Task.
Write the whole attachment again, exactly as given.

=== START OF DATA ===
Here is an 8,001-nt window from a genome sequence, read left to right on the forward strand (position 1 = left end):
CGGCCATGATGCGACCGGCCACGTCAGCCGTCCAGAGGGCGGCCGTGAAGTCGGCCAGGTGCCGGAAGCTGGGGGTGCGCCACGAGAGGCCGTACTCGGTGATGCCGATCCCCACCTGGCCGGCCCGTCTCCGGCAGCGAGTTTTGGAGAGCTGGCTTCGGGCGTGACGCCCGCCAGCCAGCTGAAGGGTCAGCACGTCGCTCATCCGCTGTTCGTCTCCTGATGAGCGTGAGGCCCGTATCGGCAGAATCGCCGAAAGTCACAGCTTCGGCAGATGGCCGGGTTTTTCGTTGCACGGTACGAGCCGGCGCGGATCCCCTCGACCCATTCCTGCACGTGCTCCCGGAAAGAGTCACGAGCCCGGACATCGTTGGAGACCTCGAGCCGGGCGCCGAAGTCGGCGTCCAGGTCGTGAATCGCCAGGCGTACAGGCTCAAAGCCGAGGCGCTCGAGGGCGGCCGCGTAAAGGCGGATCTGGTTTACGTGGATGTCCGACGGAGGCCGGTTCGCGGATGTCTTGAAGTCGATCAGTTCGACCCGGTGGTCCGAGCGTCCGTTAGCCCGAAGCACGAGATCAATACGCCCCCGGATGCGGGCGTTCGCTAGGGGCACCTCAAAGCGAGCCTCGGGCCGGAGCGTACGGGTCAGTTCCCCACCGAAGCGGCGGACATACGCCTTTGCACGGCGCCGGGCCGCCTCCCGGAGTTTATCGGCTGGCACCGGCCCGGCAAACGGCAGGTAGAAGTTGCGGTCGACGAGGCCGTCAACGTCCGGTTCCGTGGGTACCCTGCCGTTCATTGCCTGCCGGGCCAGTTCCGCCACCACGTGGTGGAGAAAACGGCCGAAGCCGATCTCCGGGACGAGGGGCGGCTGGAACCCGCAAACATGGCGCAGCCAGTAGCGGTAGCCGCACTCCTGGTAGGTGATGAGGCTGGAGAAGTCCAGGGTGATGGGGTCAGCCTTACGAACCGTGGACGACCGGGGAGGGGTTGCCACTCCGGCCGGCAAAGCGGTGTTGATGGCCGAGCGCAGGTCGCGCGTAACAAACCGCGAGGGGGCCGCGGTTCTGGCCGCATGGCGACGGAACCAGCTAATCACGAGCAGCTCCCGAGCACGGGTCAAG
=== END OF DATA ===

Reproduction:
Here is an 8,001-nt window from a genome sequence, read left to right on the forward strand (position 1 = left end):
CGGCCATGATGCGACCGGCCACGTCAGCCGTCCAGAGGGCGGCCGTGAAGTCGGCCAGGTGCCGGAAGCTGGGGGTGCGCCACGAGAGGCCGTACTCGGTGATGCCGATCCCCACCTGGCCGGCCCGTCTCCGGCAGCGAGTTTTGGAGAGCTGGCTTCGGGCGTGACGCCCGCCAGCCAGCTGAAGGGTCAGCACGTCGCTCATCCGCTGTTCGTCTCCTGATGAGCGTGAGGCCCGTATCGGCAGAATCGCCGAAAGTCACAGCTTCGGCAGATGGCCGGGTTTTTCGTTGCACGGTACGAGCCGGCGCGGATCCCCTCGACCCATTCCTGCACGTGCTCCCGGAAAGAGTCACGAGCCCGGACATCGTTGGAGACCTCGAGCCGGGCGCCGAAGTCGGCGTCCAGGTCGTGAATCGCCAGGCGTACAGGCTCAAAGCCGAGGCGCTCGAGGGCGGCCGCGTAAAGGCGGATCTGGTTTACGTGGATGTCCGACGGAGGCCGGTTCGCGGATGTCTTGAAGTCGATCAGTTCGACCCGGTGGTCCGAGCGTCCGTTAGCCCGAAGCACGAGATCAATACGCCCCCGGATGCGGGCGTTCGCTAGGGGCACCTCAAAGCGAGCCTCGGGCCGGAGCGTACGGGTCAGTTCCCCACCGAAGCGGCGGACATACGCCTTTGCACGGCGCCGGGCCGCCTCCCGGAGTTTATCGGCTGGCACCGGCCCGGCAAACGGCAGGTAGAAGTTGCGGTCGACGAGGCCGTCAACGTCCGGTTCCGTGGGTACCCTGCCGTTCATTGCCTGCCGGGCCAGTTCCGCCACCACGTGGTGGAGAAAACGGCCGAAGCCGATCTCCGGGACGAGGGGCGGCTGGAACCCGCAAACATGGCGCAGCCAGTAGCGGTAGCCGCACTCCTGGTAGGTGATGAGGCTGGAGAAGTCCAGGGTGATGGGGTCAGCCTTACGAACCGTGGACGACCGGGGAGGGGTTGCCACTCCGGCCGGCAAAGCGGTGTTGATGGCCGAGCGCAGGTCGCGCGTAACAAACCGCGAGGGGGCCGCGGTTCTGGCCGCATGGCGACGGAACCAGCTAATCACGAGCAGCTCCCGAGCACGGGTCAAG